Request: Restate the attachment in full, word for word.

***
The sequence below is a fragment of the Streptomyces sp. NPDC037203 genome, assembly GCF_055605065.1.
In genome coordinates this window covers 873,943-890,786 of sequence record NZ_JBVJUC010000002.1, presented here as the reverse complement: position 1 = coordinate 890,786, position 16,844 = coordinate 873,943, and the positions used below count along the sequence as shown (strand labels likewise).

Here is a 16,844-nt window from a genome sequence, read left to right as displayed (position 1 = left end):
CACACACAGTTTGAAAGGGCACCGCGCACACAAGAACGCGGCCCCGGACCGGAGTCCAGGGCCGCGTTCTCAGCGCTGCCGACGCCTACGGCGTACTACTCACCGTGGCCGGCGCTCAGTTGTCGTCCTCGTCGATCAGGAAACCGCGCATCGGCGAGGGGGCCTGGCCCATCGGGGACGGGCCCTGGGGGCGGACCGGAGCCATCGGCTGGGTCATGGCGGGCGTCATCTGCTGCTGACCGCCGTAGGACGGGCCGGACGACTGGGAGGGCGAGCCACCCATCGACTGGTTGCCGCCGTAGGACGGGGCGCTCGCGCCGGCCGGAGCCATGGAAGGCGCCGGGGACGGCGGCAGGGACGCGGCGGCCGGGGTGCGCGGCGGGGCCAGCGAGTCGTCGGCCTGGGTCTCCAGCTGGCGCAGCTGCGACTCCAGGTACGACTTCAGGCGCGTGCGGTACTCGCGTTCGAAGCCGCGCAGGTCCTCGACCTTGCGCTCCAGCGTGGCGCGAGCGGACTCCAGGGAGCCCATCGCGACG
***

The sequence below is a fragment of the Streptomyces sp. NPDC037203 genome, assembly GCF_055605065.1.
In genome coordinates this window covers 873,943-890,786 of sequence record NZ_JBVJUC010000002.1, presented here as the reverse complement: position 1 = coordinate 890,786, position 16,844 = coordinate 873,943, and the positions used below count along the sequence as shown (strand labels likewise).

Here is a 16,844-nt window from a genome sequence, read left to right as displayed (position 1 = left end):
CACACACAGTTTGAAAGGGCACCGCGCACACAAGAACGCGGCCCCGGACCGGAGTCCAGGGCCGCGTTCTCAGCGCTGCCGACGCCTACGGCGTACTACTCACCGTGGCCGGCGCTCAGTTGTCGTCCTCGTCGATCAGGAAACCGCGCATCGGCGAGGGGGCCTGGCCCATCGGGGACGGGCCCTGGGGGCGGACCGGAGCCATCGGCTGGGTCATGGCGGGCGTCATCTGCTGCTGACCGCCGTAGGACGGGCCGGACGACTGGGAGGGCGAGCCACCCATCGACTGGTTGCCGCCGTAGGACGGGGCGCTCGCGCCGGCCGGAGCCATGGAAGGCGCCGGGGACGGCGGCAGGGACGCGGCGGCCGGGGTGCGCGGCGGGGCCAGCGAGTCGTCGGCCTGGGTCTCCAGCTGGCGCAGCTGCGACTCCAGGTACGACTTCAGGCGCGTGCGGTACTCGCGTTCGAAGCCGCGCAGGTCCTCGACCTTGCGCTCCAGCGTGGCGCGAGCGGACTCCAGGGAGCCCATCGCGACG